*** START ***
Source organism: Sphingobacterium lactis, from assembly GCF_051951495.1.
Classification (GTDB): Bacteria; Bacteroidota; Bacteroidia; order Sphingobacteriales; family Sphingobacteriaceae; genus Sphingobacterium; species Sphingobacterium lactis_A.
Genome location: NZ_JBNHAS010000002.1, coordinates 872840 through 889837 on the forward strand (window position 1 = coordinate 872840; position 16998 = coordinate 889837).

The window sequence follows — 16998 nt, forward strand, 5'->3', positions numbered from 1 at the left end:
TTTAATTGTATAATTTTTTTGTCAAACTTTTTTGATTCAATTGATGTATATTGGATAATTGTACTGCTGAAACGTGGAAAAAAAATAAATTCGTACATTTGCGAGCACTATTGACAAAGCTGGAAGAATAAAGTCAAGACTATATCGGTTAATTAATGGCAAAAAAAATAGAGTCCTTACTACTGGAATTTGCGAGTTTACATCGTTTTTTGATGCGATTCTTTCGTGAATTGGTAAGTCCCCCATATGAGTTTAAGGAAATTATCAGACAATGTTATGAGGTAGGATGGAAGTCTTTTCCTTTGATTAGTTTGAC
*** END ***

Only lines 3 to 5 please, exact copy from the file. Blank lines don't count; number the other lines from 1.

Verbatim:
Genome location: NZ_JBNHAS010000002.1, coordinates 872840 through 889837 on the forward strand (window position 1 = coordinate 872840; position 16998 = coordinate 889837).

The window sequence follows — 16998 nt, forward strand, 5'->3', positions numbered from 1 at the left end:
TTTAATTGTATAATTTTTTTGTCAAACTTTTTTGATTCAATTGATGTATATTGGATAATTGTACTGCTGAAACGTGGAAAAAAAATAAATTCGTACATTTGCGAGCACTATTGACAAAGCTGGAAGAATAAAGTCAAGACTATATCGGTTAATTAATGGCAAAAAAAATAGAGTCCTTACTACTGGAATTTGCGAGTTTACATCGTTTTTTGATGCGATTCTTTCGTGAATTGGTAAGTCCCCCATATGAGTTTAAGGAAATTATCAGACAATGTTATGAGGTAGGATGGAAGTCTTTTCCTTTGATTAGTTTGAC